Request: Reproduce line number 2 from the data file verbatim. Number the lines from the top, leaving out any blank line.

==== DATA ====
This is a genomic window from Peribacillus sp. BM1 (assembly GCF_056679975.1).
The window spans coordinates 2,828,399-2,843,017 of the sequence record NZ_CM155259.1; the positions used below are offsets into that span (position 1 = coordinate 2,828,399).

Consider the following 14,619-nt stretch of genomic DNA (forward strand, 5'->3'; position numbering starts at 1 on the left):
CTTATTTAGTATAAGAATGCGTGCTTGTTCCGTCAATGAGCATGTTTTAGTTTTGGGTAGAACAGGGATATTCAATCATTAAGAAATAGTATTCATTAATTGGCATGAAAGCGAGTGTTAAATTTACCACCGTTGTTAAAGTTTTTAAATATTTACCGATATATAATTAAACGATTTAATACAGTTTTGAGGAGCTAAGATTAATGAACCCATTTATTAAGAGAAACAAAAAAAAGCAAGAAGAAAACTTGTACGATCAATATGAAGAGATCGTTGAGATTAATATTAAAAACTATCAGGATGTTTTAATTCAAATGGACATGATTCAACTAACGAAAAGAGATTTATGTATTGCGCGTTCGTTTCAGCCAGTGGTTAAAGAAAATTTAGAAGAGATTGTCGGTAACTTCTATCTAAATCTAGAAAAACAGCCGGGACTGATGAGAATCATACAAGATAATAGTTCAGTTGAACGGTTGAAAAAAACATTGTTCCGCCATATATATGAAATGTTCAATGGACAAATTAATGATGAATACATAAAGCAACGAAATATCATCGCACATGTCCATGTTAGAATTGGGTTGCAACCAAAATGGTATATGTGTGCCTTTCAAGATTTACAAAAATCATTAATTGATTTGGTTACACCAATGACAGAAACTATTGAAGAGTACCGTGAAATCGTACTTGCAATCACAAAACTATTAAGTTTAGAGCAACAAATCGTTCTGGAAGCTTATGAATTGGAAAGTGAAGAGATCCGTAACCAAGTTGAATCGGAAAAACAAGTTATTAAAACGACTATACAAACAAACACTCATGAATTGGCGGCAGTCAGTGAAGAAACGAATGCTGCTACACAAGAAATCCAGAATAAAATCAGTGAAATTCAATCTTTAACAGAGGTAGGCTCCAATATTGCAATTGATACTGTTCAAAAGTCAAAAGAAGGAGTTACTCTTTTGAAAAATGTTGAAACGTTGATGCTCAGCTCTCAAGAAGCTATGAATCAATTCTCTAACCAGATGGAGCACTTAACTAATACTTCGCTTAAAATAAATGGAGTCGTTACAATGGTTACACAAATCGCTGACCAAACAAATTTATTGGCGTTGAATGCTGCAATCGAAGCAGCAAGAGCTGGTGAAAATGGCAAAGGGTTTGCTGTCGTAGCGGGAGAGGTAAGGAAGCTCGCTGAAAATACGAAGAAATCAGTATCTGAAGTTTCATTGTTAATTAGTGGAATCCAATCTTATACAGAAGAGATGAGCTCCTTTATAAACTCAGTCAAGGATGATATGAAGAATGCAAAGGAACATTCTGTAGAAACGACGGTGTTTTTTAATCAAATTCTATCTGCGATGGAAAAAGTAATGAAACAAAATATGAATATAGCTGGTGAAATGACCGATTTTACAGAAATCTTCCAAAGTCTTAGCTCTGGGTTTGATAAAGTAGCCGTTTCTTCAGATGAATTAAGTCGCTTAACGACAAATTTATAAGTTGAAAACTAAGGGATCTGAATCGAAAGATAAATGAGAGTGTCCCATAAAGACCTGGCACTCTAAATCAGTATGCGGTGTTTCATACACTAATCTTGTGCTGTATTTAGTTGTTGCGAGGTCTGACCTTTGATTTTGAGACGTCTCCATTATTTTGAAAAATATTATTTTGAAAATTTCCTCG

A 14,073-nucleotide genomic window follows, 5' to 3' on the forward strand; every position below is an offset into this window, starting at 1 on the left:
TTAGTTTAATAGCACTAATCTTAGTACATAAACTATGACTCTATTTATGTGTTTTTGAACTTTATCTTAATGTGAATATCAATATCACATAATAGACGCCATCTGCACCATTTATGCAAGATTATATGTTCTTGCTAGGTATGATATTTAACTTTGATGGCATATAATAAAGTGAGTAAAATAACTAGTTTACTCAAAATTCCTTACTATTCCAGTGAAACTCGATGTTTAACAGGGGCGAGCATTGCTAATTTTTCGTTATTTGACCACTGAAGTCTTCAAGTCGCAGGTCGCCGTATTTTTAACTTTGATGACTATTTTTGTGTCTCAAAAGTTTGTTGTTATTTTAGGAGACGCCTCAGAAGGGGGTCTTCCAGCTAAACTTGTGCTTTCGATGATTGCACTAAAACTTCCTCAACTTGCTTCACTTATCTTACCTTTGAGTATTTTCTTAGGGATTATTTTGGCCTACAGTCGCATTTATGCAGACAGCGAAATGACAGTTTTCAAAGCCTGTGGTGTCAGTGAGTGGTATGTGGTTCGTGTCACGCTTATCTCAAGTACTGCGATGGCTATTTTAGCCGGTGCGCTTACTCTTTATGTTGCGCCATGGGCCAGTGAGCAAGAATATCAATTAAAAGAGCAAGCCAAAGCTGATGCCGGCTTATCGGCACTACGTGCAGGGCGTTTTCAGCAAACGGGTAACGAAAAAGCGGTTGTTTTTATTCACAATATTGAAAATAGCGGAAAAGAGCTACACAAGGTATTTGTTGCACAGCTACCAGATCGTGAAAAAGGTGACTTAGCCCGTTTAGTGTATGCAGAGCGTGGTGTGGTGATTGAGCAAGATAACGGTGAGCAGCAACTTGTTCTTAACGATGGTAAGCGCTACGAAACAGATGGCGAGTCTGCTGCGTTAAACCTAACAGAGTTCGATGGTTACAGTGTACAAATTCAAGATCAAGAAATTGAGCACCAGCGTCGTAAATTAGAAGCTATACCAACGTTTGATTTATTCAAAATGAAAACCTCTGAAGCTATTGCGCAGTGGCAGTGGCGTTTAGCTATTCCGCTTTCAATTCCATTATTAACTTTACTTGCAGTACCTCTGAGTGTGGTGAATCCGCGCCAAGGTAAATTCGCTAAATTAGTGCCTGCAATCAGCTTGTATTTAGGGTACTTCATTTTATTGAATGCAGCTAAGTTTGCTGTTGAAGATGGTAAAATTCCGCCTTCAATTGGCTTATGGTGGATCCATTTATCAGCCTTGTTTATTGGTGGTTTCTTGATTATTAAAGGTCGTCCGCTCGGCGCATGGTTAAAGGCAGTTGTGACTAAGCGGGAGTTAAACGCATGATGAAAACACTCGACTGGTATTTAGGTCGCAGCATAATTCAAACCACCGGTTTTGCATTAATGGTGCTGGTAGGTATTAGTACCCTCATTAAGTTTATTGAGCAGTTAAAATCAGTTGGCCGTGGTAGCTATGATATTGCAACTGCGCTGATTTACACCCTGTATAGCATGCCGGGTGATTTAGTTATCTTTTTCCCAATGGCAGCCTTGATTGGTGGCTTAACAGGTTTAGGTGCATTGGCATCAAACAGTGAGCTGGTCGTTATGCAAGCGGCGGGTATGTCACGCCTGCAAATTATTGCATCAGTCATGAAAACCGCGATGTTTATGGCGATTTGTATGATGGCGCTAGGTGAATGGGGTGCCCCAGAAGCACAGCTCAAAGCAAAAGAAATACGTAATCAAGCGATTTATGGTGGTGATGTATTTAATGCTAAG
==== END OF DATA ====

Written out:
The window spans coordinates 2,828,399-2,843,017 of the sequence record NZ_CM155259.1; the positions used below are offsets into that span (position 1 = coordinate 2,828,399).